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This Hibiscus is on my Bucket List but I will never be able to grow it to seed harvest in Nutley NJ. I may have a two winter old, North American native Hibiscus aculeatus, also in section Furcaria, which just may set seeds for the first time, if I can avoid a killer frost for the next two weeks. And yes, it also has a chromosome count of 72. The trick to growing Hibiscus aculeatus in Zone 6b may be keeping it roots wet all summer.
locoluna wrote:Would you like me to root you cuttings?
As much as I would love a specimen of Hibiscus radiatus, in my Zone it would be a house plant for half the year. What you could do is collect seeds from your Hibiscus radiatus and grow them. I would be very interested to learn if there are any variations in the onset of blooming dates. Locating a Hibiscus radiatus which blooms in September would be a major step forward. Now that you know what Hibiscus radiatus looks like, be on the lookout for anyone else growing this species and note the dates when their Hibiscus blooms, the earlier the better. I would also be interested in how long it takes for seed pods to develop and seed yields. Photographs are always welcome.
Attached is a photograph of a flower from my one surviving North American native Hibiscus aculeatus taken on September 3, 2012. Not show is the fact that the Hibiscus is in a 10” grower’s pot standing in about 4” of water in a cement mixing tub with other water-loving Hibiscus. Hibiscus aculeatus can be found growing in roadside ditches throughout the American South. This Hibiscus has made it through two winters and I hope to harvest seeds in a few weeks. Actually three plants made it through the winter of 2010-2011 but because of construction about the house, I lost two. I will be ordering more seeds, from a different grower, to start in the early spring of 2013. This should give me two different genetic sources to breed for cold tolerance and earlier bloom times in this short-day Hibiscus.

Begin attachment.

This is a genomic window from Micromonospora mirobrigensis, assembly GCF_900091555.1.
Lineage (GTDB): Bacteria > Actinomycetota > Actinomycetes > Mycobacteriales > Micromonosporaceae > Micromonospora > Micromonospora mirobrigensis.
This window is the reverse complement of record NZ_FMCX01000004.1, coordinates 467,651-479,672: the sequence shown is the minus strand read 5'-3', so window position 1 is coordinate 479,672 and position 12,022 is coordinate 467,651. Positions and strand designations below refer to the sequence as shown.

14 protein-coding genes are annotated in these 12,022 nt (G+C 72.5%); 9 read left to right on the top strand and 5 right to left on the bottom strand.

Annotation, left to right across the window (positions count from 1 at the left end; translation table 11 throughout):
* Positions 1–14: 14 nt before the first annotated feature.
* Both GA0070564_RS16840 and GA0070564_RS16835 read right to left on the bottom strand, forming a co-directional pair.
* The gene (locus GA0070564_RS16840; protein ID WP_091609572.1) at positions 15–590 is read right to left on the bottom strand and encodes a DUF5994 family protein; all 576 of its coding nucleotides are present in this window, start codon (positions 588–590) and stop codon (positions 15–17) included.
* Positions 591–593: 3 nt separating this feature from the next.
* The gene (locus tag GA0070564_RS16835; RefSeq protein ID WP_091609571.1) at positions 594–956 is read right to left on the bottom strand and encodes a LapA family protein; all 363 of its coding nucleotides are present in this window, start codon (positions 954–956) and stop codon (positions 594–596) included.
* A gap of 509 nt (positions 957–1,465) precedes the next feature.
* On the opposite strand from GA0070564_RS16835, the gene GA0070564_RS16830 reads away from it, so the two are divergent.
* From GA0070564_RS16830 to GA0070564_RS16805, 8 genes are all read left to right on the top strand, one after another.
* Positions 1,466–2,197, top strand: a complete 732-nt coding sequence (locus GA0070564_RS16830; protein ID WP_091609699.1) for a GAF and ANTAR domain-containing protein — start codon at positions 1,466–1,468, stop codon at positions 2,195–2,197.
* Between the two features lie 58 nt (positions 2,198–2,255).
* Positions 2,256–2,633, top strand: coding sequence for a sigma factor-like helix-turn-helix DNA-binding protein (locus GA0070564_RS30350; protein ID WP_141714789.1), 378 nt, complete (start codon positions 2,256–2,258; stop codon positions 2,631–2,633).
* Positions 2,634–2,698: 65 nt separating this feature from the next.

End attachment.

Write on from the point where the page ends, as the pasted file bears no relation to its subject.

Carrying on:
If I even obtain a self-sustaining line of Hibiscus aculeatus in Zone 6, I will then become very interested in Hibiscus radiatus & Hibiscus acetosella. Pollen storage may also be a necessity as Hibiscus aculeatus will be blooming early. If anyone with Hibiscus radiatus or Hibiscus acetosella is interested in growing a more cold tolerant line of Hibiscus aculeatus from seeds in Florida with the potential to hybridize with other Hibiscus, please send me a DM.